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The Virtual STEM workshop series is an initiative by Exploratory to encourage conversations on STEM education in Ghana especially in this time of crisis. With schools at all levels closed throughout the country due to the Covid-19 pandemic, Exploratory found it necessary to explore and employ strategies to engage relevant stakeholders within the educational circles (especially teachers) to keep them invigorated and committed to the pursuit of quality and practical STEM education in Ghana. The workshop had Exploratory staff, teachers and participants from other organizations log onto the Zoom Conferencing App and engaged by speakers on selected topics for a duration not exceeding an hour per session. The first workshop took place on Wednesday, June 17th and the second on Wednesday, 24th 2020.

First workshop

Caroline Senu, our first speaker presented on the topic ‘Responsive teaching methods’. Caroline is a Pre-technical skills teacher at La Wireless 2 Basic School and an award winning Educationist.

Caroline Senu

She highlighted some teaching Styles and teaching approaches or strategies that could be employed in the classroom. The teaching styles included: the authority style used by lecturers, delegator style also known as peer to peer teaching, facilitator style which encourages self-learning and self-discovery and the hybrid style which combines various teaching styles. The teaching strategies and approaches also included modeling, mistake, feedback, cooperative learning, class discussions, enquiry-guided instructions, lesson objective transparency and graphic organizers. She emphatically stated that a good teacher explores and combines a different teaching styles and approaches to suit the needs or demands of students.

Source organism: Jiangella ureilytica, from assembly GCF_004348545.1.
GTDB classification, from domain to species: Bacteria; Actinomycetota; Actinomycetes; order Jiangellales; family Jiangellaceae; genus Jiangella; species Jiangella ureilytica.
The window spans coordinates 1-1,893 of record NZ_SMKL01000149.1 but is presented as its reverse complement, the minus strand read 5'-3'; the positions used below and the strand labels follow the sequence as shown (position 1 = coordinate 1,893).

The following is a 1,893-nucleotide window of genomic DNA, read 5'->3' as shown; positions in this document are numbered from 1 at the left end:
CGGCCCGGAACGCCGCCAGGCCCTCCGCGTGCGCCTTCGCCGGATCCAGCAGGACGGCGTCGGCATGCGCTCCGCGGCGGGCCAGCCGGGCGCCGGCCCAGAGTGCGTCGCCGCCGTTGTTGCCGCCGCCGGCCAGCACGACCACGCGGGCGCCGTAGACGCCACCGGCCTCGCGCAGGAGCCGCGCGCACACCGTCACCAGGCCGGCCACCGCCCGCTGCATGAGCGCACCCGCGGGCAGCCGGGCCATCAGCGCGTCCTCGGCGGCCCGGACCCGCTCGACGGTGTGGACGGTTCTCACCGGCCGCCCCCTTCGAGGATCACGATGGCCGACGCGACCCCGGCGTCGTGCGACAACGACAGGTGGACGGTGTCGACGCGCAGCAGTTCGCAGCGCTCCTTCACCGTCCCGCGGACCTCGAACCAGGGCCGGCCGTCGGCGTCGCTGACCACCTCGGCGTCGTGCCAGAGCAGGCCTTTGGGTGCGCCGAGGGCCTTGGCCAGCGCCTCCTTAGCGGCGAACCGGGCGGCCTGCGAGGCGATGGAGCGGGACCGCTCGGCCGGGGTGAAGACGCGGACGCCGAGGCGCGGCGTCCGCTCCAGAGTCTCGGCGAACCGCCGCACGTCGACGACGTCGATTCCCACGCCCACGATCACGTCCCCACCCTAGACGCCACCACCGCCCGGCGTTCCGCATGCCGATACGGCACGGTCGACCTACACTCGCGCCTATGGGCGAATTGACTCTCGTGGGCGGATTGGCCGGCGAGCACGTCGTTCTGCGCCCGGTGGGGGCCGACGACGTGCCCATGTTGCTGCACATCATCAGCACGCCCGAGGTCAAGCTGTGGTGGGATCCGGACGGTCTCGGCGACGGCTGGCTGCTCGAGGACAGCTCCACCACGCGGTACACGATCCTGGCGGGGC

Second Workshop

Gameli Adzaho, the second speaker presented on the topic ‘communicating science in the classroom: the role of teachers’. Gameli is a research fellow at Weizenbaum Institute and a visiting researcher at Universität der Künste, Berlin, Germany. He is a curator of Global Lab Network and a member of the steering committee of Africa Open Science and Hardware.

Gameli Adzaho

He talked about the challenges of education in the 21st century and how proper science communication could serve as a means to tackle such challenges. He defined science communication as the practice of informing, educating, sharing wonderment, and raising awareness of science related topic. He further stated that the role of the teacher is to stay updated, identify priorities (learning goals, topics and skills, issues to be tackled and how to go about it), make activity plans, implement activity in partnership with students and measure and get feedback. Gameli also identified some good practices of science communication which included: creating experiences through activities, building communities around the activity, integrating with other activities, generating discussions and offer interpretations, critically examining information from the media and other sources and engaging parents, leaders and the community.

Both presentations were followed by a question and answer session.

Written by: Exploratory Team